|Image courtesy of Franconia Brewing Co.|
It all started back in the winter of 2014. That's when North Texas experienced its 20th-coldest winter on record, along the way seeing more freezes than at any other time in the past 30 years. Long-time locals might not have been thrilled with the extended cold snap, but it was something that gave Franconia Brewing Co. owner Dennis Wehrmann an idea. Drawing on his German roots, he decided to leave a couple of kegs out in the cold in an effort to create an eisbock.
Just to review, eisbocks (or ice bocks) are a German regional specialty made by exposing a beer to freezing temperatures. Since water freezes before alcohol, any ice that forms during the cool down period can be removed, leaving a beer more concentrated in both flavor and alcohol. To get a sense of what that means, just think about it like this...what would a watered-down beer (like say most anything produced by the big three) taste like if you could just take out the water?
For what would be the first Texas Ice Bock, Wehrmann and head brewer Cam Horn decided to start with Winter Wheat, Franconia's existing cold-weather seasonal. It was the logical choice, seeing as how the beer itself is a weizenbock, one of two styles (the other being a doppelbock) traditionally used as starters when making of this type of beer. Kegs were filled and left out overnight to chill, with the extraction of ice taking place the next morning. The result was a stronger, richer version of the original beer, which saw an ABV jump from 9% to somewhere in the teens.
Since then, Wehrmann and head brewer Cam Horn have gone on to produce two other varieties of eisbier. Neither would be considered traditional, since neither uses a bock recipe as the base beer, but come on...when has Franconia ever stuck to tradition (ba dum tss)?!
All jokes aside, the first of these was released in January 2015 and based off the brewery's "amazing" Tripel Dunkel. That choice was driven by a desire to produce one the strongest beers ever sold in Texas (the TABC measured the ABV at 17.02%). Another version, based off Franconia's Double IPA, was produced this past November for North Texas Beer Week. The inspiration for that one? To see what happens when you freeze craft beer's most popular style.
Of course, you may be wondering how the brewery has gone about creating its eisbiers considering that North Texas hasn't had much in the way of a cold spell since 2014. Well, thanks to modern refrigeration that hasn't been a problem. If anything, the use of technology has allowed Wehrmann and Horn to exercise more control in the process, since they can experiment with different temperatures on different batches to see how it affects the strength and flavor concentration in the finished beers.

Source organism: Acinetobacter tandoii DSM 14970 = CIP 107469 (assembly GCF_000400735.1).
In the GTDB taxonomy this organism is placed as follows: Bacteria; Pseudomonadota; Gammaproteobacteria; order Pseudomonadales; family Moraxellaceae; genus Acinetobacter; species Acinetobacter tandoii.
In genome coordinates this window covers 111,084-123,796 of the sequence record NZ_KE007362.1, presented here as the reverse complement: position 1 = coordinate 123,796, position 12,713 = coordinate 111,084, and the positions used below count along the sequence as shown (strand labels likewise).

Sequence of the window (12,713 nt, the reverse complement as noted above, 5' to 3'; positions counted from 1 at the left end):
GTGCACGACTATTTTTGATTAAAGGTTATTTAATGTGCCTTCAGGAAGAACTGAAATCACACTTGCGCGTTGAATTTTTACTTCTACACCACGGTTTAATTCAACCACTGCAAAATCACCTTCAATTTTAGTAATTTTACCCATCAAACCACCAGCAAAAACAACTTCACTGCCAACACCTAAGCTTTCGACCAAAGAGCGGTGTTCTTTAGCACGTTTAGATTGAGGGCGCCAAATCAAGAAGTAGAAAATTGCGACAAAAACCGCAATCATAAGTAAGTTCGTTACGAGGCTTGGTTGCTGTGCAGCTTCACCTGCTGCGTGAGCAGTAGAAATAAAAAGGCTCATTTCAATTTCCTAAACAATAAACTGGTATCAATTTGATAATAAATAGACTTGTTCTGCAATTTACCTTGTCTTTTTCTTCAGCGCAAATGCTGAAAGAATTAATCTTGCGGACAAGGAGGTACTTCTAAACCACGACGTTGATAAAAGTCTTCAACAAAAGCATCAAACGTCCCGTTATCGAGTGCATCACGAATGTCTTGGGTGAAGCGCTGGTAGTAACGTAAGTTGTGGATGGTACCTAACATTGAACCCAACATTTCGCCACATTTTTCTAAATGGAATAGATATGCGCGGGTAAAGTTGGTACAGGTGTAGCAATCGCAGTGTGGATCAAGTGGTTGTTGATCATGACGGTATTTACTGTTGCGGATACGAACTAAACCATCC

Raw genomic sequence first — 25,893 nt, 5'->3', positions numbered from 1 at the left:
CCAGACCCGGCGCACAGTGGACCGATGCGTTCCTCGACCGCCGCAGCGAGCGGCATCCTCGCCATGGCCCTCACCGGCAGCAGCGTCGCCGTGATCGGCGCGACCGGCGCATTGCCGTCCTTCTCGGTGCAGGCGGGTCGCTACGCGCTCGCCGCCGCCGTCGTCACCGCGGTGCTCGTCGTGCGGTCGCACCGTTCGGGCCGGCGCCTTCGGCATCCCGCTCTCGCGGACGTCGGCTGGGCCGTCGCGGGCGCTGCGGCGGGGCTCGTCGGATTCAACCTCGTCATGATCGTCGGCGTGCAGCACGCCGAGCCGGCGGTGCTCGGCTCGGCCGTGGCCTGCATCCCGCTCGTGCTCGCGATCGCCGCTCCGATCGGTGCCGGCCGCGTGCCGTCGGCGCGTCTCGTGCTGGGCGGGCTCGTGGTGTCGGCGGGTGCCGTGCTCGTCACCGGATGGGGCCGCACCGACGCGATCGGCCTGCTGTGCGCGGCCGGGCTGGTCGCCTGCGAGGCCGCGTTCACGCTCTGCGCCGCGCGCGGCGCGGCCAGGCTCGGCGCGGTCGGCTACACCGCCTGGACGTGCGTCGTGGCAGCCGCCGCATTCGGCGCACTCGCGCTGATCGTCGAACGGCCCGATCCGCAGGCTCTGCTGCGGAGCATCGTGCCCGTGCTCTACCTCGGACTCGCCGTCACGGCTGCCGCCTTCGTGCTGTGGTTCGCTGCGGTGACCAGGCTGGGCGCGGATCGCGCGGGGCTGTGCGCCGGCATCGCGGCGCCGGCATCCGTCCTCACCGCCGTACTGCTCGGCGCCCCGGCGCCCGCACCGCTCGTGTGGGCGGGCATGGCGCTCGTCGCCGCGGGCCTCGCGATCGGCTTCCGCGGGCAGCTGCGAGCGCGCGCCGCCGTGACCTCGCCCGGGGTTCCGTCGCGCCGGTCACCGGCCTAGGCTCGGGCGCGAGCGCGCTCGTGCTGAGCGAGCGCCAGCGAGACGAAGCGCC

The result of that work comes to fruition later this month, when Franconia celebrates its eighth anniversary with a party on Saturday, February 27. New batches of all three incarnations of Texas Ice Bock are expected to be served, along with the brewery's year-round beers, its Irish Red and the inaugural offering in the new World Tour series, English Stout. Food will also be available in the form of a crawfish boil provided by Backyard Bayou Co. of Fort Worth, and a beer and beef jerky pairing featuring the products of Van Cleave Dry Goods. Tickets for the event are $30, and are on sale now on Eventbrite at the following link:
In the meantime, just to provide a taste of what's in store for those looking to take the eisbock challenge, here are a few tasting notes from samples provided by the brewery. Cheers and remember to drink responsibly!
|Ice Bock incarnations (left-to-right): Winter Wheat, Tripel Dunkel, Double IPA (Brian Brown/Beer in Big D).|
Tripel Dunkel: Considering I referred to the 2015 batch as beer everclear, I think "boozy and boozy" is probably the right way to describe Tripel Dunkel after being iced down. While the beer's chocolate and roasted malt flavors are noticeably more intense, what's most prevalent is the presence of alcohol. There's a certain rawness to it that Horn thinks makes the beer seem like it's barrel-aged. As for other complexities that have emerged, Wehrmann noted the beer now has a more concentrated malt sugar character, while I felt like I was picking up a smoky component beyond anything I've ever noticed in the standard beer.
Double IPA: In almost perfect contrast to the flavor profile of the Winter Wheat version, the phrase that best fits Double IPA Ice Bock is "bitter and boozy." In a world that's gone from single, to double, to now triple IPAs, this beer might qualify as something along the lines of a quintuple. Still, even with its burly build, strangely enough the beer comes across a little bit like a fresh hop IPA. Though, that's not because the beer seems brighter, but more how the earthy and resinous hop notes are nudged firmly into the foreground.